Suffolk’s prettiest homes: A stylish barn conversion near Wickham Market
PUBLISHED: 15:27 10 March 2020 | UPDATED: 15:27 10 March 2020
Neil Longdin - Iceni Imaging. Licensed to Client only
A stylish barn conversion makes a delightful rural retreat off the beaten track near Wickham Market | Words: Jayne Lindill - Photos: Suffolk Hideaways
When Sarah and Stephen Leach bought a Suffolk farmhouse on the fringes of Hacheston, near Wickham Market, more than 30 years ago, creating a stylish holiday let on the site was far from their minds.
The couple's priorities were firmly on creating a comfortable home for their young family. The lovely rambling house, which dates from the 16th century and is set in six acres, provided all the space they needed to settle down, grow and enjoy their rural life together.
The collection of outbuildings that they'd acquired with the property had bags of potential, but could wait until time and funds became available.
That time came about 15 years later, when Sarah and Stephen enlisted architects and local builders to embark on a stylish conversion of one of the buildings, a former granary.
Step inside the mellow Suffolk red brick and timber building today and it's as though the last lick of paint was applied only yesterday. Their insistence on using high quality materials and finishes, and their attention to detail, has ensured the work has stood the test of time.
The Granary is a light-filled, spacious holiday home from home, as fresh as the day it was created.
'The builders said we'd gone over the top by making everything such high quality,' says Sarah, 'but we wanted to do it properly and make it the best it could be.'
Hence the solid hardwood doors and surrounds - ditto the staircase - the substantial oak posts that support and supplement the warm, honey coloured original oak timbers, the terracotta tiled floors with underfloor heating gently warming the downstairs living spaces, the traditional, shaker style fitted kitchen with big range cooker, the well equipped laundry - somewhere to park muddy boots - and spacious bathrooms.
The building dates from 1850 and, as Sarah explains, was a traditional three-bay granary, which becomes obvious when you study the layout of the timber frame and the positioning of the supporting timber posts.
'We tried to preserve some of its working heritage,' she says, showing me the original trap door in what is now the kitchen ceiling.
'This was where the sacks would have been hauled up and stored on the upper floor.' She leads me to corner of the living area where some writing scrawled on the original plaster walls has been left exposed. Sack weights, maybe? Delivery dates?
An extension housing the laundry and a plant room for the ground source heat pump have been fashioned in the stile of a traditional piggery - single storey, red brick, utilitarian with those familiar diamond shaped vents in the brick work above the doors.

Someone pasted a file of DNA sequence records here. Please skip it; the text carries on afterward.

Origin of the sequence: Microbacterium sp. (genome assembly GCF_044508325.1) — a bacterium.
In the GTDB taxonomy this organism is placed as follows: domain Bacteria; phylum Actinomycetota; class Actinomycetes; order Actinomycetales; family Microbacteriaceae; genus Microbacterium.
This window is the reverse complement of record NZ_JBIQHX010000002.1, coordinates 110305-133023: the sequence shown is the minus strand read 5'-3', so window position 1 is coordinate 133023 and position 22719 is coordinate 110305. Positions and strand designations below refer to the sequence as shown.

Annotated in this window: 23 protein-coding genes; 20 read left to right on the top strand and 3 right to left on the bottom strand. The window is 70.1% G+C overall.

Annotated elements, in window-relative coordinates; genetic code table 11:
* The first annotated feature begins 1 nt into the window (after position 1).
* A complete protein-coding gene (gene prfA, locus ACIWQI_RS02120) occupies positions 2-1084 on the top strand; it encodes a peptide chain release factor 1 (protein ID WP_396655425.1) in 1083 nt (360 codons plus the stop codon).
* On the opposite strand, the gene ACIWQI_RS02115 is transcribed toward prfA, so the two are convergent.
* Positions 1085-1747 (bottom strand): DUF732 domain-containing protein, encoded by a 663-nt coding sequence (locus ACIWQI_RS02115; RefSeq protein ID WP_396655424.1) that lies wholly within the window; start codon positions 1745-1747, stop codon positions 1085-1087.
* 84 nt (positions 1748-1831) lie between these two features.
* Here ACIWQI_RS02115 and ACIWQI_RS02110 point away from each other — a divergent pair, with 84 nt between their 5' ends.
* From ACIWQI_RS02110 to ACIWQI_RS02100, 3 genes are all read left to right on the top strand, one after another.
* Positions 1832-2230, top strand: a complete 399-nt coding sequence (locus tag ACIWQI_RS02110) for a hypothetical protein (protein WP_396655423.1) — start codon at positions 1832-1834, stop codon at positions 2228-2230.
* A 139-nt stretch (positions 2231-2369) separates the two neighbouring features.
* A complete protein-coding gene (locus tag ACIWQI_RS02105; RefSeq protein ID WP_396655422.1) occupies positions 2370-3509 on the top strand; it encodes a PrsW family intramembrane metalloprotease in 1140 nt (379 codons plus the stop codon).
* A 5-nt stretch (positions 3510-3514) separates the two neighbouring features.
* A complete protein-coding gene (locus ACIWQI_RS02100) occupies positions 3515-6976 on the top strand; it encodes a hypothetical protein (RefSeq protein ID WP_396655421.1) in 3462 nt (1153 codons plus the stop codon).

The exterior of the main building is partly clad in grey timber, reflecting its former agricultural use. The overall effect is modest and restrained. Very Suffolk.
As we pause in one of the bedrooms and admire the view - rich, chocolate brown fields under a wide, winter sky, perfectly framed by the picture window - Sarah muses on how at one point the Granary saw service as a base for packing up boxes of clothes for children in Romanian orphanages who were discovered largely abandoned after the fall of Ceaucescu's regime in 1989.
You may also want to watch:
'It was something we did through the local church,' she recalls. 'We wanted to help. So, there were people here, packing all day. It was just full of boxes.'
There are other traces of Stephen's and Sarah's life together in the artwork on the walls of the Granary. As we descend the stairs Sarah points out an aboriginal bark painting, a memento of trips to Australia where she and Stephen travelled in their early days together.
They worked their way around the continent, Stephen practising as a lawyer, Sarah using the Cordon Bleu cookery skills and qualifications she had acquired after school.
(Later, back in her farmhouse kitchen, she digs out a well preserved exercise book recording the menus from all the dinner parties she gave in earlier days.) They made friends easily and still return to visit them, as well as their daughter who now lives in Adelaide.
'The children were brought up with our Australian connections very much in their lives,' says Sarah, 'so it's not surprising one of them should decide to live there. We visit regularly and they love to come back to Suffolk, of course.'
Alongside the aboriginal art are paintings by local artists. Karen Keable is a favourite, as is Jane Hewlett, and the internationally famous Chinwe Ifeoma Chukwuogo-Roy, who lived in nearby Glevering at the time of her death in 2012 and was a personal friend.
'I like to put local artists' work on the walls,' says Sarah, 'we have so much talent here in Suffolk. A lot of it is about the coast but we're not far from it.'
Indeed, the Granary is delightfully off the beaten track, but only half an hour's drive from the beaches of Thorpeness and Aldeburgh, and ten minutes from Framlingham.
It sleeps six people and has plenty of room to chill on the days when you don't want to go anywhere.
The open-plan living space has full height tri-folding doors on two sides which open onto a large terrace, where people can relax when they're not making use of the tennis court, croquet lawn and table tennis table available to them.
In cooler months guests can snuggle in front the wood burning stove, set in its lovely brick fireplace.
Sarah has furnished the Granary with generous sofas and armchairs, mid-century dining table and chairs and a minimum of simple, pine occasional pieces.
It's stylish, yet comfortable and relaxed. The perfect rural retreat, any time of the year.
The Granary is available through suffolkhideaways.co.uk